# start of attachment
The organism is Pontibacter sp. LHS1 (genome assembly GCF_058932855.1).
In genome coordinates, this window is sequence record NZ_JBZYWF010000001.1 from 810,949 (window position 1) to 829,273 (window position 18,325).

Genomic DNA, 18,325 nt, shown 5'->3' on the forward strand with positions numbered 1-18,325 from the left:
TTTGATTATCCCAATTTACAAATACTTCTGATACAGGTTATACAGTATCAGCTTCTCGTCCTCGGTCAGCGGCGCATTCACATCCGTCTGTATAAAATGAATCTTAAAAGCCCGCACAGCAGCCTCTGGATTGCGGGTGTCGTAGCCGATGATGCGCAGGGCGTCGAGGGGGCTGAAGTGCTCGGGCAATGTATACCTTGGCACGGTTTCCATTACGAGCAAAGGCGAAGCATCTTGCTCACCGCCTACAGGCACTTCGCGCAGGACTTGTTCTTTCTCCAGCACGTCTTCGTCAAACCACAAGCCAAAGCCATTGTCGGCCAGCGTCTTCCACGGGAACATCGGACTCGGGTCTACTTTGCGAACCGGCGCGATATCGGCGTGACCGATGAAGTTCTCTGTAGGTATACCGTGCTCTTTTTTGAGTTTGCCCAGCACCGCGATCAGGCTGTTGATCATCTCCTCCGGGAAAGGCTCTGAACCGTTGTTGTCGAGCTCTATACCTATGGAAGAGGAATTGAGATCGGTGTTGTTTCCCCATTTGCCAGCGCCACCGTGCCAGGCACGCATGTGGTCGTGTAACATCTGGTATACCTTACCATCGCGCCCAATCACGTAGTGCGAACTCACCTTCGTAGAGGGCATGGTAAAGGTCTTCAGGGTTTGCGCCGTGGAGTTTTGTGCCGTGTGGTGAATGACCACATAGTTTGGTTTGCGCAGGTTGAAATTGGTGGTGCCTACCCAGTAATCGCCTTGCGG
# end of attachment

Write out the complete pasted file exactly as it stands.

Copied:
The organism is Pontibacter sp. LHS1 (genome assembly GCF_058932855.1).
In genome coordinates, this window is sequence record NZ_JBZYWF010000001.1 from 810,949 (window position 1) to 829,273 (window position 18,325).

Genomic DNA, 18,325 nt, shown 5'->3' on the forward strand with positions numbered 1-18,325 from the left:
TTTGATTATCCCAATTTACAAATACTTCTGATACAGGTTATACAGTATCAGCTTCTCGTCCTCGGTCAGCGGCGCATTCACATCCGTCTGTATAAAATGAATCTTAAAAGCCCGCACAGCAGCCTCTGGATTGCGGGTGTCGTAGCCGATGATGCGCAGGGCGTCGAGGGGGCTGAAGTGCTCGGGCAATGTATACCTTGGCACGGTTTCCATTACGAGCAAAGGCGAAGCATCTTGCTCACCGCCTACAGGCACTTCGCGCAGGACTTGTTCTTTCTCCAGCACGTCTTCGTCAAACCACAAGCCAAAGCCATTGTCGGCCAGCGTCTTCCACGGGAACATCGGACTCGGGTCTACTTTGCGAACCGGCGCGATATCGGCGTGACCGATGAAGTTCTCTGTAGGTATACCGTGCTCTTTTTTGAGTTTGCCCAGCACCGCGATCAGGCTGTTGATCATCTCCTCCGGGAAAGGCTCTGAACCGTTGTTGTCGAGCTCTATACCTATGGAAGAGGAATTGAGATCGGTGTTGTTTCCCCATTTGCCAGCGCCACCGTGCCAGGCACGCATGTGGTCGTGTAACATCTGGTATACCTTACCATCGCGCCCAATCACGTAGTGCGAACTCACCTTCGTAGAGGGCATGGTAAAGGTCTTCAGGGTTTGCGCCGTGGAGTTTTGTGCCGTGTGGTGAATGACCACATAGTTTGGTTTGCGCAGGTTGAAATTGGTGGTGCCTACCCAGTAATCGCCTTGCGG